Charleen Kabrin’s tenure as chair of the Planning Commission went out with a bang Monday when, once again, sparks flew between her and fellow Commissioner Ken Kearsley.
In her final comments as chair, and just before Jo Ruggles took over as the newly elected head of the commission, Kabrin criticized Kearsley and Commissioner Ed Lipnick for airing their views on the proposed hillside housing ordinance in letters to the local newspapers.
Kabrin said she thought that any discussions by commission members on matters before them should take place only at commission meetings.
“This table is the place where everything is discussed and deliberated and responded to,” she said.
Taking the discussion to the media, Kabrin said, could “politicize” an issue and consequently interfere with the commissioners doing their job.
“We benefit by full discussions from all sides,” she said. “And to do anything that precludes that isn’t conducive to us doing our best work.”
Kearsley twice asked to respond to her comments, but Kabrin turned down his requests, saying the commissioner-comment period was over, and that she was just expressing an opinion.
“I like to express opinions, too,” Kearsley said.
He then accused Kabrin of saying something that was not true in her comments, and to that, Kabrin relented, and permitted Kearsley to respond.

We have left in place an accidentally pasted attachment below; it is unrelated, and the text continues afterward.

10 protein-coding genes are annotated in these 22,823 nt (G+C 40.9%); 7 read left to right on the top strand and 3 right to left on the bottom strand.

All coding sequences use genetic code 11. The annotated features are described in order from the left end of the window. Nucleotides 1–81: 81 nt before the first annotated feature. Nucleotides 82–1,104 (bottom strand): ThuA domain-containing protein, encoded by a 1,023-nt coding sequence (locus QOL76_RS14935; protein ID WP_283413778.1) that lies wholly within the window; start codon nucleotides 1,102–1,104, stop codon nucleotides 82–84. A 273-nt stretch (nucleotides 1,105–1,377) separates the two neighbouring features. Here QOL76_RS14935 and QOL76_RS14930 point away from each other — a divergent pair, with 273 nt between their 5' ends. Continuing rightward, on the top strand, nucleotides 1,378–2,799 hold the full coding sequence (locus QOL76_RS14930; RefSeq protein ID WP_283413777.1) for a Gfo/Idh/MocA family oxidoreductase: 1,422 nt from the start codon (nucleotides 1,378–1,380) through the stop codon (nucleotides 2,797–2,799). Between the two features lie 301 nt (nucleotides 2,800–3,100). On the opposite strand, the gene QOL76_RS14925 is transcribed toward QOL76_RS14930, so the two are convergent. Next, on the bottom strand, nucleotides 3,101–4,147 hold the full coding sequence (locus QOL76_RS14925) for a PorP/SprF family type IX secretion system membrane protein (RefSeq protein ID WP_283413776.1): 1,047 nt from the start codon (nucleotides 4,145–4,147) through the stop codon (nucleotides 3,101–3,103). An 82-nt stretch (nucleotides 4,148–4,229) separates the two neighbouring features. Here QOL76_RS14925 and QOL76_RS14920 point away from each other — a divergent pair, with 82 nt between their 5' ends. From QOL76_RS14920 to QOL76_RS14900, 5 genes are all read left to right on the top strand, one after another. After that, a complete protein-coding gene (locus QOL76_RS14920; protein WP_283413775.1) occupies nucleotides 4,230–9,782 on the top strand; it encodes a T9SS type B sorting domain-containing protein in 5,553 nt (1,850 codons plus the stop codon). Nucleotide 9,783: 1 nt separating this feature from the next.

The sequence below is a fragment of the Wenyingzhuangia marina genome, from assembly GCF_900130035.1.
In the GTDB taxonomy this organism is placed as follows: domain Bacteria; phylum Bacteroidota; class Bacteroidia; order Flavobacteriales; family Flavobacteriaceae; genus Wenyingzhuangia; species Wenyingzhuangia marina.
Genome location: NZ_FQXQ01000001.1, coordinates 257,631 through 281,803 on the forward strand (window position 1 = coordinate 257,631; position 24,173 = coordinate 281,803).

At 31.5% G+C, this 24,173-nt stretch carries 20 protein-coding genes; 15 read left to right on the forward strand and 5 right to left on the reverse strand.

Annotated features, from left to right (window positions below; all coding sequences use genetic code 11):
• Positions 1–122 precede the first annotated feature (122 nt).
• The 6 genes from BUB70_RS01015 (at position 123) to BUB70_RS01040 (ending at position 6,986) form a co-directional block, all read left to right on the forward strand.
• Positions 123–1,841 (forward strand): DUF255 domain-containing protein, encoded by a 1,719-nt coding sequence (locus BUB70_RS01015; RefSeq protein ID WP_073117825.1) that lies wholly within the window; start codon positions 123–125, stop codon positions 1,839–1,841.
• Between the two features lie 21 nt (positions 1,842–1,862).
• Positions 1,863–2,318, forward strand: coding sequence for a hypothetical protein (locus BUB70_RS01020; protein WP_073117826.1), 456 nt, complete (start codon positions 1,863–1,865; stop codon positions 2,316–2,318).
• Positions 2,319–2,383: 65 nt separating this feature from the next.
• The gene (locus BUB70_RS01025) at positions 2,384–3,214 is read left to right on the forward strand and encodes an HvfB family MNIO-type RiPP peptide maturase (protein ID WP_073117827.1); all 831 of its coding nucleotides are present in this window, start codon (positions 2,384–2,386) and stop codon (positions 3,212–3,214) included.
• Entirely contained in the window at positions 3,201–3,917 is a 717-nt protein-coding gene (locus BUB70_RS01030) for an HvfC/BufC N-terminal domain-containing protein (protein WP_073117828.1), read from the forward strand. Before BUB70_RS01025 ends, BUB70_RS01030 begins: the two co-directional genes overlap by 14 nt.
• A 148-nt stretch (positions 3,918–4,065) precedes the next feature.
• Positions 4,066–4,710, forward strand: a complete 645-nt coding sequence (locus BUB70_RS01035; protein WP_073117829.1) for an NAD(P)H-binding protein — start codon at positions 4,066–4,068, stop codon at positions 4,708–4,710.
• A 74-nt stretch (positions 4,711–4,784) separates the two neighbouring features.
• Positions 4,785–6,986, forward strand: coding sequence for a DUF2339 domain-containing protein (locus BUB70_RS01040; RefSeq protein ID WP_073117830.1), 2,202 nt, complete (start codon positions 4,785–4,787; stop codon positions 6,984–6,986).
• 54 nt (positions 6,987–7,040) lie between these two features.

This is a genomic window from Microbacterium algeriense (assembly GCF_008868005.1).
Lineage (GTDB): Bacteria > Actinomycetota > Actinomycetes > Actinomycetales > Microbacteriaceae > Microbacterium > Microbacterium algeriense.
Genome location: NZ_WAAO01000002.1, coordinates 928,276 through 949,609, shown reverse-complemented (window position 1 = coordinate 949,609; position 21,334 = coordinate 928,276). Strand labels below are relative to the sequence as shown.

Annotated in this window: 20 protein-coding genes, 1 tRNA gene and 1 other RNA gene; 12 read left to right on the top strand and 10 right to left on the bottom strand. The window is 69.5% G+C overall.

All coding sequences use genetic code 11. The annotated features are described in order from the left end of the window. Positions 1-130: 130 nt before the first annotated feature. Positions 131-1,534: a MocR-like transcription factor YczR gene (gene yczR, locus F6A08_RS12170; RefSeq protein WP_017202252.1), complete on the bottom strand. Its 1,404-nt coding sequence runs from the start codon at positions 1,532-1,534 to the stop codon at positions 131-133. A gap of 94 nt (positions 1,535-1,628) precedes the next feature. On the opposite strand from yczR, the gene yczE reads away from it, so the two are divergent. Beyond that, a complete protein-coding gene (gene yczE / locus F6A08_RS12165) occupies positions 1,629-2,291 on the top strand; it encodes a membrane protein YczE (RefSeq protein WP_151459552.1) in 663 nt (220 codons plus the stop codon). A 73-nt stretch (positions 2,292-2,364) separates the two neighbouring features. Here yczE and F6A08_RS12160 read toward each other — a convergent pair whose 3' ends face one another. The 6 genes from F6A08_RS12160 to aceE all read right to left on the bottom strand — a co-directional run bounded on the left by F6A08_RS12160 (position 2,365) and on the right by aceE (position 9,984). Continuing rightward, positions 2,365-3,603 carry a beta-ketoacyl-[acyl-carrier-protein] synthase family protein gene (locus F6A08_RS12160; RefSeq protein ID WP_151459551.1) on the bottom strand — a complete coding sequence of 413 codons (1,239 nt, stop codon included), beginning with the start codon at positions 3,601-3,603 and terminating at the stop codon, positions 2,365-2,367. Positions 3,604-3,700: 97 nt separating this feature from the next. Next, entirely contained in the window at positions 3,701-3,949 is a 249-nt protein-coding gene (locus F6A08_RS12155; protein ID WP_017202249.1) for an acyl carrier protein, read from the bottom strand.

Kearsley cited the First Amendment and his right to inform Malibu residents about commission decisions.
“My problem is that the public does have a right to know what is going on, and we have to get the information out,” he said. “And the only way I know is to either mail a letter to every person or write a letter to the editor.”
Kabrin broke into his remarks, saying that the commission had not made final decisions on the proposed hillside ordinance and that it was still in the drafting stage.
“I still have the floor,” Kearsley shot back. Then, apparently referring to the last commission meeting when Kabrin cut off his remarks, he jeered, “Are you going to gavel me down again? Are you going to gavel me down again?”
At that point Commissioner Andrew Stern jumped in to bring the escalating discussion to a close, and he reminded Kearsley that Kabrin had closed the commissioner-comment period.
“I made some comments as a chair leaving office, and that’s all that is,” she said.
The commission, on Stern’s motion, then moved to elect Ruggles as the new chair. Ruggles then returned the favor, nominating freshman-member Stern as vice chair, to which he was unanimously elected.
Apparently in the holiday spirit, the commission then tacked on a Christmas bonus to Michael Osterman’s application for a conditional use permit to sell wine and beer at his Pacific Coast Greens market.
The planning staff recommended that the commission approve the permit to sell organic wine and beer, but only on condition that Osterman sell it at room temperature, to prevent immediate consumption.
After singing the praises of the health food store, the commission granted him the right to sell chilled wine and beer, even though Osterman did not ask for permission to do so. Commission members said it was unfair to not permit him to sell a cold one.
Ruggles said if she was stocking up for a party, she would appreciate the convenience of chilled wine and beer being available at the market.
“I would want the beer I was bringing home to already be cold,” she said.